Raincheck on Doomsday

by Sonal Randeny and Sayumi Jayawardene

During the last hundred years, atmospheric temperatures have been readily increasing to the point where we are now experiencing some of the most extreme temperatures on record. This is both caused by and cause for a self-sustaining feedback loop that inevitably worsens these conditions. It’s abundantly clear that by releasing heat-trapping gasses into the atmosphere, as a result of the means we have employed to power our modern lives, we’re accelerating this morbid cycle and driving our planet further towards doom. Today, greenhouse gas levels are at the highest they have been in the last 800,000 years. 

Although the abstract idea of global warming and the greenhouse effect is no longer a mere hypothesis but widely credited and scientifically proven, there is still an air of suspicion and disbelief among some. Not to mention the complicity and inaction shown by the government in many countries including Sri Lanka. 

There are many other factors that affect the climate besides human activity. Volcanic eruptions, varying levels of solar radiation and solar wind, the position of the earth in relation to the sun, and certain weather patterns are a few natural occurrences that cause variations in atmospheric temperatures. However, it’s clear that these are only responsible for approximately two percent of the recent warning effect. By definition, this goes to show that human activity is responsible for the remaining 98%. 

Since the dawn of the human race, heat-trapping gases have been naturally absorbed through natural means, providing stable temperatures in which civilizations can flourish. However, since the industrial revolution, when fossil fuels were introduced as ways to produce energy and a precursor of our post-modern lifestyle was created, greenhouse gases in the atmosphere and atmospheric temperatures have been on the rise. In the 150 years since then, humans have increased the carbon dioxide in the atmosphere threefold. This is causing processes that would usually happen over thousands of years to take place in a matter of decades. These changes occur faster than most organisms can adapt to, and as a result will pose a multitude of challenges to all Earth’s inhabitants.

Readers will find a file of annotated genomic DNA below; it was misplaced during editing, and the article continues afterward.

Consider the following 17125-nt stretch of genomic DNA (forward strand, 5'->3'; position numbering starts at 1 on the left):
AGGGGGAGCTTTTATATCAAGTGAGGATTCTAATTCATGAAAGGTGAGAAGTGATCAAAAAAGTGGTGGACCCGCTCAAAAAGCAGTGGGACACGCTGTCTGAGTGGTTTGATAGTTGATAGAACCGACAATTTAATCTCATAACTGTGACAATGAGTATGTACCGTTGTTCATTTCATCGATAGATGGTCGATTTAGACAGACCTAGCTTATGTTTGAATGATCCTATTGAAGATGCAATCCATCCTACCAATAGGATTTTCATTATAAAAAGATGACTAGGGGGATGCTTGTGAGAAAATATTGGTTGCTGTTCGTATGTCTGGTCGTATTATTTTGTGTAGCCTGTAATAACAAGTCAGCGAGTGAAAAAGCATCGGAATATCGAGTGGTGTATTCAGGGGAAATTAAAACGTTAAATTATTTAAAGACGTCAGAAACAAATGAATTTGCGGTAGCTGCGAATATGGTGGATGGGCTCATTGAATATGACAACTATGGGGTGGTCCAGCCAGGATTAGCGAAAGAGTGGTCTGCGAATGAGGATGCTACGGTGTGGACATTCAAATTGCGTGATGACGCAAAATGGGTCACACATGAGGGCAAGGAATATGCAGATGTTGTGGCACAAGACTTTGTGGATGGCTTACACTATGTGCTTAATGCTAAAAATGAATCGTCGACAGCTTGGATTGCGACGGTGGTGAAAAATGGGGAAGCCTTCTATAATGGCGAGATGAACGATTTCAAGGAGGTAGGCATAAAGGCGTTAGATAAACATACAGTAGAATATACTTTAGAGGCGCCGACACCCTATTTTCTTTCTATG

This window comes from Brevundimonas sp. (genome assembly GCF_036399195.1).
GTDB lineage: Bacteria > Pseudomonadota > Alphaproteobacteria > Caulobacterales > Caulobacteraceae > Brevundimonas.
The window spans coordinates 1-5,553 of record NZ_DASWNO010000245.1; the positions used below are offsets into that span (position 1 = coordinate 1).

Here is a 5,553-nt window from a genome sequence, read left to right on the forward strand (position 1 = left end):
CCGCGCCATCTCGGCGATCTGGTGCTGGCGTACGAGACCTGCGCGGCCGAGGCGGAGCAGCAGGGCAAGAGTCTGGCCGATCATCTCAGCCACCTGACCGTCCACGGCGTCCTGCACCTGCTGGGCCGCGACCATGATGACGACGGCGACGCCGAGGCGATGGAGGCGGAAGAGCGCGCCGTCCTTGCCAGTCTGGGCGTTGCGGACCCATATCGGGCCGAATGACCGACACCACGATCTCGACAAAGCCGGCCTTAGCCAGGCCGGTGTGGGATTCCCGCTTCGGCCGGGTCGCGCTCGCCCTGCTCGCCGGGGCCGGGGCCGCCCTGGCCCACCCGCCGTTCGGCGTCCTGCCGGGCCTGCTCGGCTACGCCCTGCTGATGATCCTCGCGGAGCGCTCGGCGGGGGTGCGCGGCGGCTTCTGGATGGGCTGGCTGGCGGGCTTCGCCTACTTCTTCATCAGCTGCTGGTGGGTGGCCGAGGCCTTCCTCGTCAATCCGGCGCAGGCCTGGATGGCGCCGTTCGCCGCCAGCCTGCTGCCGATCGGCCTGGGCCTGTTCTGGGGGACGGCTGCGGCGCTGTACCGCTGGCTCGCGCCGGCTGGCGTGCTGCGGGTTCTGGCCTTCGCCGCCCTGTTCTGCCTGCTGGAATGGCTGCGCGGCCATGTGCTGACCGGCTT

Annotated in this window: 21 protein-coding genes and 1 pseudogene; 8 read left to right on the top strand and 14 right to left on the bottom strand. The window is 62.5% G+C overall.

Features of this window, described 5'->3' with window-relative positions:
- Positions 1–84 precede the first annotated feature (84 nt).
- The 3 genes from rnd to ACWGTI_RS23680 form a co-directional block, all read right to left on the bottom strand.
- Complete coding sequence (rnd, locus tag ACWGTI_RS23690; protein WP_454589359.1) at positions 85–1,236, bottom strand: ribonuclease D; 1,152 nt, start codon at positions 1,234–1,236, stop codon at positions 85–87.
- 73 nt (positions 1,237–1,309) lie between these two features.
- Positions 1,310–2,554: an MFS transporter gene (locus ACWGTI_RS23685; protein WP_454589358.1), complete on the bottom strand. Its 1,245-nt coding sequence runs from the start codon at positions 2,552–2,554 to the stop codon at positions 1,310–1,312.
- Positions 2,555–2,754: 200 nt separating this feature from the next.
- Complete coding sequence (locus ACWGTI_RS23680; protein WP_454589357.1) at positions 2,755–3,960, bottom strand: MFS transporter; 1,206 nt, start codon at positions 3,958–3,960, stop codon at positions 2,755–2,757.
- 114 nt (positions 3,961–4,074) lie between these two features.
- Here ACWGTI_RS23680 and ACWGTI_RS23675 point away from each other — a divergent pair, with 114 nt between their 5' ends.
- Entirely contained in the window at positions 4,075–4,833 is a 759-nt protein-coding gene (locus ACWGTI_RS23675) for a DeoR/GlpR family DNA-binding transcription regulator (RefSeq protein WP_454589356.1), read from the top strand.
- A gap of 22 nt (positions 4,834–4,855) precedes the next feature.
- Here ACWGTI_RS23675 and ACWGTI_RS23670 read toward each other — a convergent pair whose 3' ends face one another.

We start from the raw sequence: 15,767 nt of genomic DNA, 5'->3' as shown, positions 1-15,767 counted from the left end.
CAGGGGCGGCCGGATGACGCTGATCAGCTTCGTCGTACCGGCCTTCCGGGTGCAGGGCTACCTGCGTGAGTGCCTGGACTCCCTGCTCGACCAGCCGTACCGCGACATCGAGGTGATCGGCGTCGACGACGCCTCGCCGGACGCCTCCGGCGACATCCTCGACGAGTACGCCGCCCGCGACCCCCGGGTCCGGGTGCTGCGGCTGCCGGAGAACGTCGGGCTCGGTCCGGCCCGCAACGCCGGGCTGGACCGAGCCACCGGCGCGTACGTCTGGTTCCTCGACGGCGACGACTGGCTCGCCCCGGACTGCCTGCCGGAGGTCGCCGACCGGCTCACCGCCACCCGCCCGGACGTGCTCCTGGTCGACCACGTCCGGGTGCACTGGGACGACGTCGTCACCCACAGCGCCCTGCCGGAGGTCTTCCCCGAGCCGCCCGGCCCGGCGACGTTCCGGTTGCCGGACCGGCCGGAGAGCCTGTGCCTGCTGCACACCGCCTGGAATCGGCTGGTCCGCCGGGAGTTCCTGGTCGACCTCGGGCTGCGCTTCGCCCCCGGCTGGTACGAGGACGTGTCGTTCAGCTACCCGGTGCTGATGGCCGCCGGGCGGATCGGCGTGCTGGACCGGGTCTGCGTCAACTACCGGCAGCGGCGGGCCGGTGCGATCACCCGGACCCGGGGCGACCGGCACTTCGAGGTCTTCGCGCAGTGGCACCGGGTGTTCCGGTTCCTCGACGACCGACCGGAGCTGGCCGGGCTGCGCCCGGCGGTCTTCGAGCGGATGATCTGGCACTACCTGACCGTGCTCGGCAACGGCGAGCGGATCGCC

In addition, climate change also causes irreversible damage to the environment. The remaining ice sheets such as those in Greenland and Antarctica are beginning to melt. This sets off a chain reaction where the extra water could raise sea levels significantly in a short time. The Global Change Research Program projects that by 2050, sea levels will rise by 2.3 feet. To perpetuate this cycle, the greenhouse gases trapped in the glaciers and ice caps will be released into the atmosphere and further exacerbate the greenhouse effect. This leads far more extreme weather patterns.

Unfortunately, it seems that we’ve forgotten our roots. Especially as a part of a culture that’s historically and physiognomically attached to nature and our environment. However, it’s ironic that we, as a country, haven’t addressed this issue due to a plethora of reasons. As a small tropical island nation, we’re far more vulnerable to the adverse effects of climate change. We’re also susceptible to the socio-economic effects of climate change as our economy is heavily dependent on the fashion and garment industry as well as the tourism industry, two of the most environmentally destructive trades, of which, the latter is immensely more so. 

However, all hope is not lost. Our planet’s afflictions may come in thousands but humans come in billions. We may doubt the impact that an individual can cause, but it is important to remember that your duty is all you can do and it is each person’s responsibility to contribute to the solutions.